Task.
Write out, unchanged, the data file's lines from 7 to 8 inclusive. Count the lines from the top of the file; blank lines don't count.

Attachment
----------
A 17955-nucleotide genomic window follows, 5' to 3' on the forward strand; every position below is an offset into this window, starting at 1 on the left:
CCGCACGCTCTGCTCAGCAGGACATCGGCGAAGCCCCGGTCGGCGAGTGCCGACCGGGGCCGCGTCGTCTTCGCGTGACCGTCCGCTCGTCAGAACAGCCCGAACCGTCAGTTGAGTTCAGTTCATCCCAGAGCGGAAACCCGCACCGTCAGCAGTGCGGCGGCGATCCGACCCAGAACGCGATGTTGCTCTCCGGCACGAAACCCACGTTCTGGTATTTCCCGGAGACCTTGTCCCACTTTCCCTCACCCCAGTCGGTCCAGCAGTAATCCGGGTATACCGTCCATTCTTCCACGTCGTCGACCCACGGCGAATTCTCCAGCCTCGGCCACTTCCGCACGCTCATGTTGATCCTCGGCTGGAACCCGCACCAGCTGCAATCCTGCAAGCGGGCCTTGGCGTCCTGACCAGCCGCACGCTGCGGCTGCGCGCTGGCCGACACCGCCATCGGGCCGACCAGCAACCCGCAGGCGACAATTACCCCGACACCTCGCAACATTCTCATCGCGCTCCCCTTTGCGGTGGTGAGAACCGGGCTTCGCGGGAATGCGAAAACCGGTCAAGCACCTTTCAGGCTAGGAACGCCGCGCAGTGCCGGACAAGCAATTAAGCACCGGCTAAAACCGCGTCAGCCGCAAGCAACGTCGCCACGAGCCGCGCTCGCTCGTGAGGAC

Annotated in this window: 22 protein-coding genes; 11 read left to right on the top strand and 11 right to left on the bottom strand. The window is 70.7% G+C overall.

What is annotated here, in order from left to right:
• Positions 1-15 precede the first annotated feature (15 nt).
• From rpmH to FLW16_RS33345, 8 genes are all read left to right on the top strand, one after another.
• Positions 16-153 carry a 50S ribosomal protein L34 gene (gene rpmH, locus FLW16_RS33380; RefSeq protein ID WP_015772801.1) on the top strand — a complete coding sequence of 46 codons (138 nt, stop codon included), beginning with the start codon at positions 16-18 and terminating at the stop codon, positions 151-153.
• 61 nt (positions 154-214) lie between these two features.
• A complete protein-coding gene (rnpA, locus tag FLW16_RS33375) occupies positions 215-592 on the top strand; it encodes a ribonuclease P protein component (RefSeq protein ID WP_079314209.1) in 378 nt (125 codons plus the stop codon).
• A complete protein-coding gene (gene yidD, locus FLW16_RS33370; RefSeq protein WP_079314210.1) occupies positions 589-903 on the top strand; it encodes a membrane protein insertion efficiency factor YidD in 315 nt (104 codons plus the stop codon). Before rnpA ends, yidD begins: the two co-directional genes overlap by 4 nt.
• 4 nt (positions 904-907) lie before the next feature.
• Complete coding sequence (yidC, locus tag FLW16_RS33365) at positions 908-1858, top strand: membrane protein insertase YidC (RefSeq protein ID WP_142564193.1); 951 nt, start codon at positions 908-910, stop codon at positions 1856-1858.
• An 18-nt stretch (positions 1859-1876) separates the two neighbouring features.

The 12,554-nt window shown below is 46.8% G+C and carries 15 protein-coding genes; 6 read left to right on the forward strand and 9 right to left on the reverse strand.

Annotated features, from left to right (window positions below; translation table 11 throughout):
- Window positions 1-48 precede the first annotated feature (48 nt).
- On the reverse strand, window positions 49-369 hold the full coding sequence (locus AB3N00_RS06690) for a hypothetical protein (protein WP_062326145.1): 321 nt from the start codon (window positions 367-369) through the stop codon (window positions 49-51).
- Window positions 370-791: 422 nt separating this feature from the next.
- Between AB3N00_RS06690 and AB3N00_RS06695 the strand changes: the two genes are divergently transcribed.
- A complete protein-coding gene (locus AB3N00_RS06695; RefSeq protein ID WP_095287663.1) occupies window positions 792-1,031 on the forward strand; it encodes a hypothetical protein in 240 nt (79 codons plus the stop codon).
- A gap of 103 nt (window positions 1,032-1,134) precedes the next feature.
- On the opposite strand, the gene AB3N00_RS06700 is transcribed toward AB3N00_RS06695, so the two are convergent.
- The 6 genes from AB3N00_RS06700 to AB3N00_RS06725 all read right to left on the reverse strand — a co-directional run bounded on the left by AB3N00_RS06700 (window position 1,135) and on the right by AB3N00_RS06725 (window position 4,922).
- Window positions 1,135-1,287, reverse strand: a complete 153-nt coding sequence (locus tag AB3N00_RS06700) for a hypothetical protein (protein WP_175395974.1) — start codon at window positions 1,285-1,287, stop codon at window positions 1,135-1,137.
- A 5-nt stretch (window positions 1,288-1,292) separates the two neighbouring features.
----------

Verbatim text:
• Positions 16-153 carry a 50S ribosomal protein L34 gene (gene rpmH, locus FLW16_RS33380; RefSeq protein ID WP_015772801.1) on the top strand — a complete coding sequence of 46 codons (138 nt, stop codon included), beginning with the start codon at positions 16-18 and terminating at the stop codon, positions 151-153.
• 61 nt (positions 154-214) lie between these two features.